Colorful Colorado Montage by Thomas Brunet at the Colorado History Museum, Denver
By Norman Kolpas
They catch your eye in a way that no sleek new building or civic plaza can. Murals are suddenly appearing everywhere, in big cities and small towns alike, delighting and intriguing the public with scenes from regional history or icons of local pride.
Consider a few of the many examples: Artist Thomas Brunet’s Colorful Colorado Montage, unveiled last October on the exterior of Denver’s Colorado History Museum, greets northbound morning commuters. A towering tribute to Houston’s growth by Suzanne Sellers, commissioned by Chase Bank of Texas, graces the side of the downtown Houston Club Building. In Southern California communities like Lompoc and Twentynine Palms, new murals appear every few months, reviving once-downtrodden commercial areas with their graphic imagery.
The Father of Twentynine Palms by Don Gray in Twentynine Palms, CA
In his studio in Santa Fe, NM, Native American artist Poteet Victory is working on a 15-by-60-foot mural. The subject is the Trails of Tears—the 19th-century removal and forced march of Native Americans from their tribal homes to the Indian Territory in what is now Okla-homa. When completed in the summer of 2001, the mural will be installed at the new Sam Noble Oklahoma Museum of Natural History in Norman.
Though murals may be giving fine art an increasingly bold public presence, they are, of course, anything but new as an art form. The world’s oldest surviving murals, in Lascaux, France, and Altamira, Spain, date back to as early as 14,000 B.C. Italian Renaissance masters including Fra Angelico, Piero della Francesca, and Leonardo da Vinci created religious frescoes of astonishing power.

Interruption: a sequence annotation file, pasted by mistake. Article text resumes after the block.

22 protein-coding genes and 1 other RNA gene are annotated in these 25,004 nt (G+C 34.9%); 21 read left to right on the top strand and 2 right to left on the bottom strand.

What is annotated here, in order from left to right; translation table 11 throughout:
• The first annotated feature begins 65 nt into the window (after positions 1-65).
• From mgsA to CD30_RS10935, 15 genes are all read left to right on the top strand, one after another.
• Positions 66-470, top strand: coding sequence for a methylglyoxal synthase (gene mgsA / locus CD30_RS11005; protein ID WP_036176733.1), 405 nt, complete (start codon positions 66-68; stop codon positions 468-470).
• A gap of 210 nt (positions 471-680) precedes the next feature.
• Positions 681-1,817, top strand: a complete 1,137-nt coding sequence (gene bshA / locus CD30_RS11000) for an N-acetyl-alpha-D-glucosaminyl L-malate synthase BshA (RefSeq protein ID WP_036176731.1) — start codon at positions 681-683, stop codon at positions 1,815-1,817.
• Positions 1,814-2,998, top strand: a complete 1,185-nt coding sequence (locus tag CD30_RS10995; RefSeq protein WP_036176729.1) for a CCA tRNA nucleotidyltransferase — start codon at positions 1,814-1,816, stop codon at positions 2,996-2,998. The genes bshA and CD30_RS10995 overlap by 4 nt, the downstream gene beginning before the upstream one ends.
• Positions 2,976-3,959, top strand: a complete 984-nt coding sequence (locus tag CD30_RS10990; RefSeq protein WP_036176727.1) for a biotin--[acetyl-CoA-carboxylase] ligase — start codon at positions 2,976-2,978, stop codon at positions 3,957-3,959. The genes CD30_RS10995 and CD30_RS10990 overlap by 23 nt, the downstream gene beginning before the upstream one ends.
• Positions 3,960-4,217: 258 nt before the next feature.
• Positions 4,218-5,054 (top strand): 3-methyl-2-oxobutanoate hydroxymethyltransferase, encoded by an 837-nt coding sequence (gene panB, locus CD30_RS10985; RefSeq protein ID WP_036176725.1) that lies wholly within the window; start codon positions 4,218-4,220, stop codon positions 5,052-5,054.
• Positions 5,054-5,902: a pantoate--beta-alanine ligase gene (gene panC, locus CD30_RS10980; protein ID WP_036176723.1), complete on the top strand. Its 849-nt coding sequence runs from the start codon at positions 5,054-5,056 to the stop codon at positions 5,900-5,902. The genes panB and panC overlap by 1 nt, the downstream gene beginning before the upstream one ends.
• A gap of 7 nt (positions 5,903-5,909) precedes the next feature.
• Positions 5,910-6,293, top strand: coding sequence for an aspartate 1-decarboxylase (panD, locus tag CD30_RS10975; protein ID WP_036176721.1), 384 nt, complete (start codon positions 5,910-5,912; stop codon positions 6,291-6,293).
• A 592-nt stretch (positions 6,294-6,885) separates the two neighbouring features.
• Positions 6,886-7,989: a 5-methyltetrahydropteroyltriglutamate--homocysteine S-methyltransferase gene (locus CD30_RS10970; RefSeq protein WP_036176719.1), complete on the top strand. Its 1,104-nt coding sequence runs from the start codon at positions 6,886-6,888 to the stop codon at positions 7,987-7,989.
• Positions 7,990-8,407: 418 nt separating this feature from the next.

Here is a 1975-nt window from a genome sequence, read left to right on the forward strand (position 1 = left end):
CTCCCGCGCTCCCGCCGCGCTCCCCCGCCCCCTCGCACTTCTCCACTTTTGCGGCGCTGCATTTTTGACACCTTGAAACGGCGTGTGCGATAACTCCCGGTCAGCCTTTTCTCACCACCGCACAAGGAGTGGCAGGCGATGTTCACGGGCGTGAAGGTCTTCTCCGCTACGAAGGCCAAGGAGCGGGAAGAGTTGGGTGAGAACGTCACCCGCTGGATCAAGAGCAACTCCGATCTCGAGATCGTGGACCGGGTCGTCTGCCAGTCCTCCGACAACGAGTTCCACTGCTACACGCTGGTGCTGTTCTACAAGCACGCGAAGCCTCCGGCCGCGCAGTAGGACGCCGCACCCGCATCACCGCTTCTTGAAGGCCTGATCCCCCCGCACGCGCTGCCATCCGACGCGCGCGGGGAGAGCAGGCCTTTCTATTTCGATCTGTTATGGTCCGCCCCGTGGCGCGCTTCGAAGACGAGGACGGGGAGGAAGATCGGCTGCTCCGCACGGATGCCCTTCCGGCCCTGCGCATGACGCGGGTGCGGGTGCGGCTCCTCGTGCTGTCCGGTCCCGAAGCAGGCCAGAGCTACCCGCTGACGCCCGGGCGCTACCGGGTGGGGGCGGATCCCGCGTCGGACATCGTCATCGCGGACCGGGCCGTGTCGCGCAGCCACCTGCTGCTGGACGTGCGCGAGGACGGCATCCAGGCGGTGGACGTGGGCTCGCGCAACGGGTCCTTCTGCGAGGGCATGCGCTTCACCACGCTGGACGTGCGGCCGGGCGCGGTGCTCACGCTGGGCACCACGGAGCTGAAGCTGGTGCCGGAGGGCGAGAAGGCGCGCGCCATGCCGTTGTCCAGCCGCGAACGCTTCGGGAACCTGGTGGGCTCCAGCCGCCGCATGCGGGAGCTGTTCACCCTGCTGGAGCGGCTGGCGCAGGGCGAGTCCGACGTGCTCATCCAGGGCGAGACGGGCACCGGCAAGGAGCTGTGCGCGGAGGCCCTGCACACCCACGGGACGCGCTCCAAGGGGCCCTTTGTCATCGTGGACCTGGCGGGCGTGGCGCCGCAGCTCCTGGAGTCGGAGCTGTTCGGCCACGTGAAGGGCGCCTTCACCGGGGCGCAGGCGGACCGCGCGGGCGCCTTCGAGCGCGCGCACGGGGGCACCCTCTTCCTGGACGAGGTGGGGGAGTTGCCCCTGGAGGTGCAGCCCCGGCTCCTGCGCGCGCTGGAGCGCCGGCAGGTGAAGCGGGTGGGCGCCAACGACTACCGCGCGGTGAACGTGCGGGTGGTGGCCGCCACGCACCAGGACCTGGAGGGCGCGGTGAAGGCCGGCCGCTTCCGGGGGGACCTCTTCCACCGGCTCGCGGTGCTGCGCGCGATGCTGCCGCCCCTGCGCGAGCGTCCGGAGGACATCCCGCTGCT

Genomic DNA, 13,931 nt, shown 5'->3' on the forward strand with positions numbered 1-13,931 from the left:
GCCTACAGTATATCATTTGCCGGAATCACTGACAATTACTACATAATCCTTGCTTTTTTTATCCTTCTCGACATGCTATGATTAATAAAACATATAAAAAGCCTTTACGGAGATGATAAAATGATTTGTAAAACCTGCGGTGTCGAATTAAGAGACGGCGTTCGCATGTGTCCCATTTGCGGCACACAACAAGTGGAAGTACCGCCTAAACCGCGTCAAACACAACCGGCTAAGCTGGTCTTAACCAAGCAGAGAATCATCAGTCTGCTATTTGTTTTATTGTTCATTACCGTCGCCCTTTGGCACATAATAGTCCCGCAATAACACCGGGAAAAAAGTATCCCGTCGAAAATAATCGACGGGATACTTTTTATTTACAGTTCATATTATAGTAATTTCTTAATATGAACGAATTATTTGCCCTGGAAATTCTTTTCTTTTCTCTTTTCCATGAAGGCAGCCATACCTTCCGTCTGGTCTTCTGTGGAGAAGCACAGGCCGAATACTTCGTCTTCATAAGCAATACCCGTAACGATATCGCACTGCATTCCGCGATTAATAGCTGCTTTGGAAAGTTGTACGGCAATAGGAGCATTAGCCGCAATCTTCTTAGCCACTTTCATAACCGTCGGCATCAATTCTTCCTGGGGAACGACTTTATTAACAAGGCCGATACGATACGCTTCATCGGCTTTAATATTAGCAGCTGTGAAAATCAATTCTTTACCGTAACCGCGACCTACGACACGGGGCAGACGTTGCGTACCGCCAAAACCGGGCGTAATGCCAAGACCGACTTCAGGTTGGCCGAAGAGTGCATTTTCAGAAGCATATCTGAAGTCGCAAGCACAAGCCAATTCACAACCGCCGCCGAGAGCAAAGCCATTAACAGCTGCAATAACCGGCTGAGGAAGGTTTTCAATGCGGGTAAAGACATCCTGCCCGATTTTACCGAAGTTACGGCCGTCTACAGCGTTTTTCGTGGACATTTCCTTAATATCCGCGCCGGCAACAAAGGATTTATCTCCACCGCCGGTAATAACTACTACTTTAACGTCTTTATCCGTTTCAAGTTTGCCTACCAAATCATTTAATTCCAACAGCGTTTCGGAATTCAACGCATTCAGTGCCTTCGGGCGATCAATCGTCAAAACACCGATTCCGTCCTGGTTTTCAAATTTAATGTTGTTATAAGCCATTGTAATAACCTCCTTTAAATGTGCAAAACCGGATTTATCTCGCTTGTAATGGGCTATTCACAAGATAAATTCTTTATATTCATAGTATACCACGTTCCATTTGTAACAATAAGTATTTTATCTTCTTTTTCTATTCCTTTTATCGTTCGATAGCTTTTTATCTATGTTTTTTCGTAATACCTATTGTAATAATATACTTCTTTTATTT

In the 1920s and ’30s, Mexican muralists epitomized by Diego Rivera championed revolution through public artworks. The Depression saw the U.S. government sponsor some 4,000 murals by hundreds of artists, including masters like Thomas Hart Benton, Stuart Davis, and Ben Shahn.
Professional painters, meanwhile, are now being given canvases as big as major buildings. Take Brunet’s new façade for the Colorado History Museum. Measuring 17 feet high and an amazing 145 feet in length, the mural covers the building’s entire second story with a pageant of imagery from the museum’s collection, including a buffalo, men panning for gold, and a train passing through the Royal Gorge of the Rockies. “Our building’s stark 1976 architecture made it a plain Jane within Den-ver’s civic center area,” says director of facilities services Joseph Bell. “The mural has really enhanced our presence and given us a sense of identity.”
Mural projects have done even more than that in other places—in some cases they have brought new life to communities facing extinction. Mural expert Robin J. Dunitz points to the small Canadian logging town of Chemainus, British Columbia, as the leader in this trend. With its sawmill closed and the town in decline, civic leader Karl Schutz championed the idea of revitalizing Chemainus with murals. Since 1982 some 33 have been painted, drawing visitors by the busload. “They made their town into an outdoor gallery,” says Dunitz.
Other towns have enthusiastically followed suit. Consider Twentynine Palms, CA, 60 miles east of Palm Springs. Seeing some 1.2 million tourists pass through en route to nearby Joshua Tree National Park, local leaders have been trying to lure some to linger. Since 1994, 14 high-quality murals have been sponsored throughout the downtown area. These include artist Don Gray’s The Father of Twentynine Palms, a tribute to Dr. James B. Luckie, a Pasadena, CA, physician who contributed greatly to the town’s growth by sending World War I veterans there to recover in the clear desert air. “We get a lot of visitors now who want to tour the murals and take photographs,” says Sid Rim-mington, executive director of the local chamber of commerce.
So successful has the Twentynine Palms effort been that this October the town will host Global Mural Conference 2000. With more than 300 participants expected, the gathering aims to share ideas on how to spread such public projects to even more communities. The mural trend, thriving though it is, may still be only in its infancy.
Featured in “Art Trends” July 2000